When it comes to the under-construction Expo Line light rail that'll go from downtown to Culver City, the street-level crossing at Farmdale Avenue near Dorsey High School is one of the more controversial issues. Locals, as well as groups like Damien Goodmon's Fix Expo, have stated the crossing will create a situation that'll see kids inevitably get hurt or killed. The California Public Utilities Commission, the state agency that regulates railroad safety, initially agreed the crossing was not safe enough and Expo came back with a new option: a station at Farmdale where trains would cross the intersection at 15 mph before making a complete stop. The CPUC, who will ultimately decide if the station option is safe enough, sponsored a community meeting last night at the high school. The majority of residents, students, and parents were dead-set against an at-grade station, asking if Culver City and USC have stations that go above or underground, why can't they? One resident said the train was being grade-separated for cars and industrial/business areas, e.g. La Brea and La Cienega, but not people, e.g. the busy pedestrian crossing at Farmdale.
Groups supporting the current Farmdale station configuration and those against it, both had tables set up outside the meeting.
CPUC commissioner Timothy Alan Simon and Administrative Law Judge for CPUC Maribeth Bushey introduced themselves promptly at 6 p.m., and apologized for the inconvenience some may have experienced with the date and time of the meeting (FixExpo had complained about the meeting and parking issues because of concurrent events at the high school, but there was a shuttle service provided for people to get to their cars).
Eric Olson, the chief project manager for Expo, gave a short presentation on the line (construction about 65% complete) and the new station proposal.
Olson said the station would provide mobility and investment in the community, and that the Los Angeles Unified School District (LAUSD) is supportive of the station proposal. Olson also stated that train operators would only start moving at the Farmdale station when he or she was verified the pedestrian crossing is clear. The area will also benefit from improved street lightning, crosswalks, and a parking lot, he said.
Next up was Goodmon of Fix Expo, who spoke calmly but forcefully about the line and safety. He said the community shouldn't have to choose between access and safety, and that the renderings presented by Expo do not present an accurate picture of what DHS would be like at 3 p.m.
He showed a video of kids milling about and cars forced to stop for them. He added that crossing gates will not be effective, and eventually the trains will increase speed from 15 mph, producing a memo that insinuated Metro had plans to do that in the future. He, and his group, want the line put in a trench (like at USC) or on a Chicago-style riser (like at La Brea and La Cienega.)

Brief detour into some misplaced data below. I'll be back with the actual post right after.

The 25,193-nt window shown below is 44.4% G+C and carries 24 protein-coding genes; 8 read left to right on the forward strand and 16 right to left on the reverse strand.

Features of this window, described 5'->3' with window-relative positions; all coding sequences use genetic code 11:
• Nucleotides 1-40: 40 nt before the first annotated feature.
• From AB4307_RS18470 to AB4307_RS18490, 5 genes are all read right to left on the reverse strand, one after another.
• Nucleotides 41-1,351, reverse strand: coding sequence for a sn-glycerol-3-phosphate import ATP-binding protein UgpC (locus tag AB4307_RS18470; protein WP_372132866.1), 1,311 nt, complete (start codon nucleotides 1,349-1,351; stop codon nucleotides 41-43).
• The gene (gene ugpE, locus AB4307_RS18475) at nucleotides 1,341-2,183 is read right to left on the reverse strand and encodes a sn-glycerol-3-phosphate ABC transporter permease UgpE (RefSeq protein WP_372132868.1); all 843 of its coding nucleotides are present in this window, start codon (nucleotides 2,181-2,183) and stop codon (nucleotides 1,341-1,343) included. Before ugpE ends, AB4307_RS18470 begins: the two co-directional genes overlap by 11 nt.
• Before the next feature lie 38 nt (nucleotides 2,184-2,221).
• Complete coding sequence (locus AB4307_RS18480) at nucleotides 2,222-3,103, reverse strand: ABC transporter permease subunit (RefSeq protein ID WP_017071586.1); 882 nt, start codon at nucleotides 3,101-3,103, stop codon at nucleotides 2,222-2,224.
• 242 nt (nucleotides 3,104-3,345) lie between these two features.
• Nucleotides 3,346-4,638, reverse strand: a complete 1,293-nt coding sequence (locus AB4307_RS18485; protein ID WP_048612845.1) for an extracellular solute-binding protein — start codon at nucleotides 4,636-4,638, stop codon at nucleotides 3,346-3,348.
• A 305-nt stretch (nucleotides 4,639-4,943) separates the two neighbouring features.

Next up were public speakers. About 80% spoke out passionately against the at-grade crossing. No one said they didn't want the train, but rather desiring an above or underground station. Someone worried about gang activity (like gunfire or a fight) and whether that would push kids from the so-called "holding pens," where people will wait as the train crosses Farmdale, into the path of a train. And while others argued that kids would dare each other to race the train, pro-Farmdale station people brought up the point that schools adjacent to the Gold Line have not had one fatality.
Dorsey teachers like Marlene Carter and students like Jevante Davis were not convinced, all saying the staff and students overwhelmingly want the crossing in a trench or on a riser.
Many people remain upset with the fact that, according to FixExpo, $185 million is being spent on the one mile of the line west of La Cienega, but $140 million for the 4.5 miles of the line in South LA. Most of the people voicing support for the Farmdale station were not from the area, but from those who will live near the line's second phase in West LA and members of Friends 4 Expo, a group advocating for the line--they mostly said at-grade systems are successful in San Francisco and Europe, and that the kids should be trusted to cross the street. Other supporters of the Farmdale station option included residents who were employed by the line.
CPUC judge Bushey, who will decide whether the Farmdale station is an acceptable option, would not give a timeline on when that decision might come. But the consensus seems to be sometime this summer (with more public comment coming, too). If she decides the crossing needs to be grade-separated, it'll be interesting to see it if sets a precedent for others calling for grade-separation, like homeowners in Cheviot Hills and the South Bay. And if the judge says the station option is acceptable, the community will likely be furious. Basically, one side will likely be unhappy when the train finally starts rolling along Exposition.
· Coming to a Head: Expo Line Farmdale Station [Curbed LA]